In an increasingly data-driven world with ever-changing systems, having an automated process for database migrations is a valuable practice. Instead of people having to keep track of each file, table, procedure, or object being modified, a tool can make database deployments more automatic and less excruciating, saving time and reducing errors.
Steve Jobs once said that a computer is like a bicycle for the mind. The late founder of Apple was talking about the fact that while human beings are not very efficient when it comes to locomotion, with the invention of the right tool (the bicycle), humanity was able to move much more effectively. Jobs took this idea of using computers to amplify our natural cognitive abilities and made it central to design, shaping the history of digital experiences.
Most products these days try to deliver relevant information based on automated processes that watch, track, and act upon the previous interaction with the system and what is likely to come next. This philosophy should not be limited to iPads and other consumer-grade content-consumption devices. What if it were applied to software production, and instead of using automation to push content, we used automation to push content creation to push database deployments?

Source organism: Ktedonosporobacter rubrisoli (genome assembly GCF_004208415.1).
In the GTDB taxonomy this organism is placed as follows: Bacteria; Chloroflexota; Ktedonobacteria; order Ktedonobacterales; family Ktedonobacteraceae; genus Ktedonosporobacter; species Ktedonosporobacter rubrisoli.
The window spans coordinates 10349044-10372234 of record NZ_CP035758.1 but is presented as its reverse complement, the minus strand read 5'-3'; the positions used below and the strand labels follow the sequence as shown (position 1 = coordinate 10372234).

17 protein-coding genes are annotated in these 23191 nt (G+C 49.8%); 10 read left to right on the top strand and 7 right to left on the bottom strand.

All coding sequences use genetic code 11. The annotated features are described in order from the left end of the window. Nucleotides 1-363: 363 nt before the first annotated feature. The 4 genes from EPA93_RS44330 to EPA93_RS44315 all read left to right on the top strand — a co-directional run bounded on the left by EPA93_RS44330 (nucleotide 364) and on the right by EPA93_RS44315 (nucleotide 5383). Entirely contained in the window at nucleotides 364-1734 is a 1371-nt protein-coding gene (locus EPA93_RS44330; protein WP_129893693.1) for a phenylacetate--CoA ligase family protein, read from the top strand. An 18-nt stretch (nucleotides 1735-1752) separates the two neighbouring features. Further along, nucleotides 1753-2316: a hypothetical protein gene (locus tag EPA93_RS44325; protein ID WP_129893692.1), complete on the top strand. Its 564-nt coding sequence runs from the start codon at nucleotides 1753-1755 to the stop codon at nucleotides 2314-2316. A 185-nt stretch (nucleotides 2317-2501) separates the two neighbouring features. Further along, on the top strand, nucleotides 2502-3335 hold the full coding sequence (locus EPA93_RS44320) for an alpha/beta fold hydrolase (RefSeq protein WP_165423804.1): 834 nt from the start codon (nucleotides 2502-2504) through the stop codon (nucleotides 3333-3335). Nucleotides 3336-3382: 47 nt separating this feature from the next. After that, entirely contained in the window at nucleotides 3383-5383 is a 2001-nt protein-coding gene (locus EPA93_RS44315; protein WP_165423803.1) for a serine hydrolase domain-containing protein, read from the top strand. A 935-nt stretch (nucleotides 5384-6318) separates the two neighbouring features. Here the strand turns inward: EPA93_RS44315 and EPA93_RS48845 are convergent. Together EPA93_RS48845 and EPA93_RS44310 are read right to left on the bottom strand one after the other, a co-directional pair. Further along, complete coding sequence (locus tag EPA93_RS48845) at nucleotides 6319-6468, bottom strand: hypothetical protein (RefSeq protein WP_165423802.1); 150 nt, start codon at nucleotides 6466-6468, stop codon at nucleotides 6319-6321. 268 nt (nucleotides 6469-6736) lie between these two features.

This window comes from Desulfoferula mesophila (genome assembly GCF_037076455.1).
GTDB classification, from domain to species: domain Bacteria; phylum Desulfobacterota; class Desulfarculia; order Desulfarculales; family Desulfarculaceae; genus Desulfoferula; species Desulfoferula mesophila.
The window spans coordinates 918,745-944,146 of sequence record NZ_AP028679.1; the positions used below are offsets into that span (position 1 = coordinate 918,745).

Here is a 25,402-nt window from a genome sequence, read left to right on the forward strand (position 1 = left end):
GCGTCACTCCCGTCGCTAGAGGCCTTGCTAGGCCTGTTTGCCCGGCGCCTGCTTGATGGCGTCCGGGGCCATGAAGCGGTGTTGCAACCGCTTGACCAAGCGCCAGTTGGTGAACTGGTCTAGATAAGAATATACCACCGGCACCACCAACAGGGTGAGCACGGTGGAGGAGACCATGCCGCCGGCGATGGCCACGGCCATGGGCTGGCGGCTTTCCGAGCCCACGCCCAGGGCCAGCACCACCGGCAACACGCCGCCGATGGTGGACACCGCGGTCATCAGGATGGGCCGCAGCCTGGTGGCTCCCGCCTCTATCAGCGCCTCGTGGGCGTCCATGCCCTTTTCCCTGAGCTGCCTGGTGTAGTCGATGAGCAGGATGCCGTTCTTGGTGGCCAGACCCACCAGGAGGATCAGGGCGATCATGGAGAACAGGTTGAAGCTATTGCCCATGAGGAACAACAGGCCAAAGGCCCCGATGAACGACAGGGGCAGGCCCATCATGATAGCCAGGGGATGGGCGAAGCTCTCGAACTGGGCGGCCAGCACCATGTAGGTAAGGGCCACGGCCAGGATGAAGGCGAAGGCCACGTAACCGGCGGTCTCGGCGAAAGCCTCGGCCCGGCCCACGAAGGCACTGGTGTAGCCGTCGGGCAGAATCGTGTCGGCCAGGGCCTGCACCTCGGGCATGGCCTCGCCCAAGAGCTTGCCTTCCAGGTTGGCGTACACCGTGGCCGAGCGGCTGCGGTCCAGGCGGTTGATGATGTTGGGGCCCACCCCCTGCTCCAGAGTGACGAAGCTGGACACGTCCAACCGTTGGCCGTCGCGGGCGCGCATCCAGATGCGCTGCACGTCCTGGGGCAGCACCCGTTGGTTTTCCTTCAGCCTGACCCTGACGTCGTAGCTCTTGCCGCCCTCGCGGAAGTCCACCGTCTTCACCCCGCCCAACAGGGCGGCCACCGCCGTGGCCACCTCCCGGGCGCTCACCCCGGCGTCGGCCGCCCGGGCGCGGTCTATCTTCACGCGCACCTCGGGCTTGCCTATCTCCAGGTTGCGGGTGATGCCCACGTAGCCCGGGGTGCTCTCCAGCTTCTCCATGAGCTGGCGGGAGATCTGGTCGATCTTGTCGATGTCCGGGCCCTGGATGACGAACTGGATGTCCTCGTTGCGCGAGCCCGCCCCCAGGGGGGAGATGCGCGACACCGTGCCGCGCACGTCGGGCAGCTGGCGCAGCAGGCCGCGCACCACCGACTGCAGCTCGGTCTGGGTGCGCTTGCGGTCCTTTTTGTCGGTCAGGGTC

Inspired by Jobs’s quote, my colleagues and I thought that instead of people having to keep track of each file, table, procedure, or object being modified, we could make a tool that does for database deployments what the bike did for locomotion. In this effort, we have been working on a way to make database deployments more automatic and less excruciating.
Originally published in CM Crossroads. Read the original here